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Fairy Brewhaha at the Lucky Nickel Saloon, by Ken Rand Book Review | SFReader.com
Fairy Brewhaha at the Lucky Nickel Saloon, by Ken Rand Genre: Fantasy Publisher: Five Star Publishing Published: 2005 Review Posted: 4/5/2005 Reviewer Rating:
Reader Rating: 8 out of 10
Fairy Brewhaha at the Lucky Nickel Saloon, by Ken Rand
Book Review by Lynn Nicole Louis
Have you read this book?
I don't pretend to be a critic. The sole influence behind my reviews is simply did I or did I not enjoy the book? I read for pleasure, to unwind at the end of a long day, to lose myself from the cares and worries and weight of responsibility I face as a parent and provider. Upon occasion, when I encounter a book that doesn't thrill me, I try to tell why or why not, focusing on the specific reasons the book didn't work for me. It is easier to write an unfavorable review, by the way, then a favorable one. When a book works, it works, and you get to the end without noticing too much. When it doesn't work, by the time I get to the end, I have a whole mental list of reasons why.
When I put down Ken Rand's Fairy BewHaHa at the Lucky Nickel Saloon, I didn't have much to say. In light of what I expressed above, that's a good thing.
I've encountered Rand before, though such meetings have been few and far between. If the world were a more fair place that rewarded talent rather than marketability, Rand would be a household name. Alas, the world's not fair however, as my young son consistently reminds me.
Something that has always struck me about Rand's work is the unmistakable whimsical quality of his tales. Tall tales, almost, with characters larger than life. Even his science fiction stories are more fantasy at heart. Rand writes about people, and with a wry humor that has the knack of making even the most absurd seem feasible. His writing is infused with a sense of hope, an unmistakable optimism that, in the end, it really will be all okay.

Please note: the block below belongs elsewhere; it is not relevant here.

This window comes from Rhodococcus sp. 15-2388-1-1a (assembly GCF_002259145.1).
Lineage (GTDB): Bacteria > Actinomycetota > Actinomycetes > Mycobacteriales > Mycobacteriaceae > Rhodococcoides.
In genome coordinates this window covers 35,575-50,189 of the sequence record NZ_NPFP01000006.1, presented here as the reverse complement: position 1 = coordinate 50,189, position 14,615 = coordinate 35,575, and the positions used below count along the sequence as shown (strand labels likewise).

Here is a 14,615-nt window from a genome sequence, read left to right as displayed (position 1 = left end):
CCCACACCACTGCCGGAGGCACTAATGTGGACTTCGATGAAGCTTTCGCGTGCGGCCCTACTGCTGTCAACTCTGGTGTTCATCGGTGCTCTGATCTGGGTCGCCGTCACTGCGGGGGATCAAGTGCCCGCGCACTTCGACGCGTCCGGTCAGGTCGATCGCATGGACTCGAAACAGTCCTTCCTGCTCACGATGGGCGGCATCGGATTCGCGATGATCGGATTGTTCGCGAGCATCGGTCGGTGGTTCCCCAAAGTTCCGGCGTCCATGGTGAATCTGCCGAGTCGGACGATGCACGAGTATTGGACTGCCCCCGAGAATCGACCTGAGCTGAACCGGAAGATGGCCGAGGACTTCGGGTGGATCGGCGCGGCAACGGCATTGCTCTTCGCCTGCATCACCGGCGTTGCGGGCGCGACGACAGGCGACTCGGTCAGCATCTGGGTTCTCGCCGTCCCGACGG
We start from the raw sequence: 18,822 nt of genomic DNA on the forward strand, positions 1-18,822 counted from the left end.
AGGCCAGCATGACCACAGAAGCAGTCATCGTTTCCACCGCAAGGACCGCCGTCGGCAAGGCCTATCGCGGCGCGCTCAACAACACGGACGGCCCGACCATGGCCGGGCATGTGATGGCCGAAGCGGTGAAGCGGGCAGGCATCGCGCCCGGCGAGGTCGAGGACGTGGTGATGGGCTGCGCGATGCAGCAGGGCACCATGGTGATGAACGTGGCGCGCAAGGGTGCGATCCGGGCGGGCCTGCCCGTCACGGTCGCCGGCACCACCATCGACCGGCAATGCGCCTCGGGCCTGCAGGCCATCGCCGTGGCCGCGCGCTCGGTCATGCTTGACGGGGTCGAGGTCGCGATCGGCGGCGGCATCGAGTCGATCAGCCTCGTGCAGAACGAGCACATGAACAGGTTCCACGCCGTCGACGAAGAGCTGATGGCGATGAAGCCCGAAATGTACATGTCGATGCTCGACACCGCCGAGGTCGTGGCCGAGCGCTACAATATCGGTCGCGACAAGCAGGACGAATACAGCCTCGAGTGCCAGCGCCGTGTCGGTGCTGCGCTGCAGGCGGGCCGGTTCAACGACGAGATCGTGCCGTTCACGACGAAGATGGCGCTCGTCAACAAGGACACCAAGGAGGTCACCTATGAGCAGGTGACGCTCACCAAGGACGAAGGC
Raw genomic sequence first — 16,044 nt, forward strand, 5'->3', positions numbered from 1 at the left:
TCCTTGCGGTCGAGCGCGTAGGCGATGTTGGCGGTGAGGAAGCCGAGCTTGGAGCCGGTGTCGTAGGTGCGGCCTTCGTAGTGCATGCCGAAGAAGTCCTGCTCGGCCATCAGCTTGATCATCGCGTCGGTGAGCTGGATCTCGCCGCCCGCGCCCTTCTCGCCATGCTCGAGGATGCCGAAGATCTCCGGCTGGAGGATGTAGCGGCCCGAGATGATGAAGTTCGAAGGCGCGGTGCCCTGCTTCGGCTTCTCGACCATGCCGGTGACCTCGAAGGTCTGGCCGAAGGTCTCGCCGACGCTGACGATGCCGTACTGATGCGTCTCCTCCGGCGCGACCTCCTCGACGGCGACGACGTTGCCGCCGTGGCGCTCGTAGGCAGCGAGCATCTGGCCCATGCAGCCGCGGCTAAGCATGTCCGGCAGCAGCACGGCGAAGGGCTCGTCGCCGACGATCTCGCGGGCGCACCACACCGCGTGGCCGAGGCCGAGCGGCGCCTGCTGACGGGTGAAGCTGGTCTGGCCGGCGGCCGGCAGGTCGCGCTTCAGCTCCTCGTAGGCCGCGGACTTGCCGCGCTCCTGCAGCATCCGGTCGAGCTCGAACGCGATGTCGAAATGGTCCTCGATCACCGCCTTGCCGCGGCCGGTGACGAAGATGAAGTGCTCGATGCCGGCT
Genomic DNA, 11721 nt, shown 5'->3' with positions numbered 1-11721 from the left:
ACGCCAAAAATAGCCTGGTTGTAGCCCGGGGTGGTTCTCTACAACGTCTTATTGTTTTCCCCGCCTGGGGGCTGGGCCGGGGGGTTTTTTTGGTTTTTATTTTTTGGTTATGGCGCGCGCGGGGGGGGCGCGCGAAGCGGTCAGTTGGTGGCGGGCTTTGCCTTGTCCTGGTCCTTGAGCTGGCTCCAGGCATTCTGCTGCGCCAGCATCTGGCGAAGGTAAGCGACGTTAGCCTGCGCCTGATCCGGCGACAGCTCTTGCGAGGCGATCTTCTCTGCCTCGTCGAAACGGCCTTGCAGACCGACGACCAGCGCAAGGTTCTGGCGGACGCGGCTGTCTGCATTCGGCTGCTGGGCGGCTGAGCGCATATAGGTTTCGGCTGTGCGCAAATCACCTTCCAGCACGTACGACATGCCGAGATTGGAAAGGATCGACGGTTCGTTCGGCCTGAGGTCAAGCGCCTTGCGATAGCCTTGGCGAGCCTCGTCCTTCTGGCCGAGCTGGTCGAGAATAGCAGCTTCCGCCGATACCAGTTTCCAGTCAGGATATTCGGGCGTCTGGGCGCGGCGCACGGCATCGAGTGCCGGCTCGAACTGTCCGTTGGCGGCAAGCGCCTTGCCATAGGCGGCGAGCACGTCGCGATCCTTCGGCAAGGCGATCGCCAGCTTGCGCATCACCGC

The Lucky Nickel, a saloon in the wild (and in this case) fantastic west, suddenly find itself invaded by a rowdy group of fairies, seeking gold to replenish that which was lost by their king. The saloon regulars find themselves squeezed beneath a magic piano, watching helplessly, but not hopelessly, as the fairies tear up the joint.
Mick, Tom Dooley, Banky and Casper, along with a mermaid, circus strong man, and newspaper reporter, abruptly find themselves prisoners in Mick's saloon, while the fairy folk party and plot robbery. Various attempts at escape and mediation occur, with results that are usually as unexpected as they are humorous.
I'll the first one to admit I don't much care for humor for the sake of humor, especially silly humor, like that one might find in The Hitchhikers Guide to the Galaxy for example. But Rand isn't writing humor, he's writing a story that's humorous. To me, that's a discernable distinction.
Oh, it's not perfect. The vernacular can be sort of tiring sometimes, though for the most part Rand strikes a good balance between local speak and readable dialog. He plays some name games that got old as well, but not so old that they made the whole story wrinkle.
If a whimsical, humorous fantasy in a western setting sounds interesting to you, look no further. You'll chuckle more than a few times, root for the right side, and end up entertained and feeling a bit lighter for a while.
Click here to buy Fairy Brewhaha at the Lucky Nickel Saloon, by Ken Rand on Amazon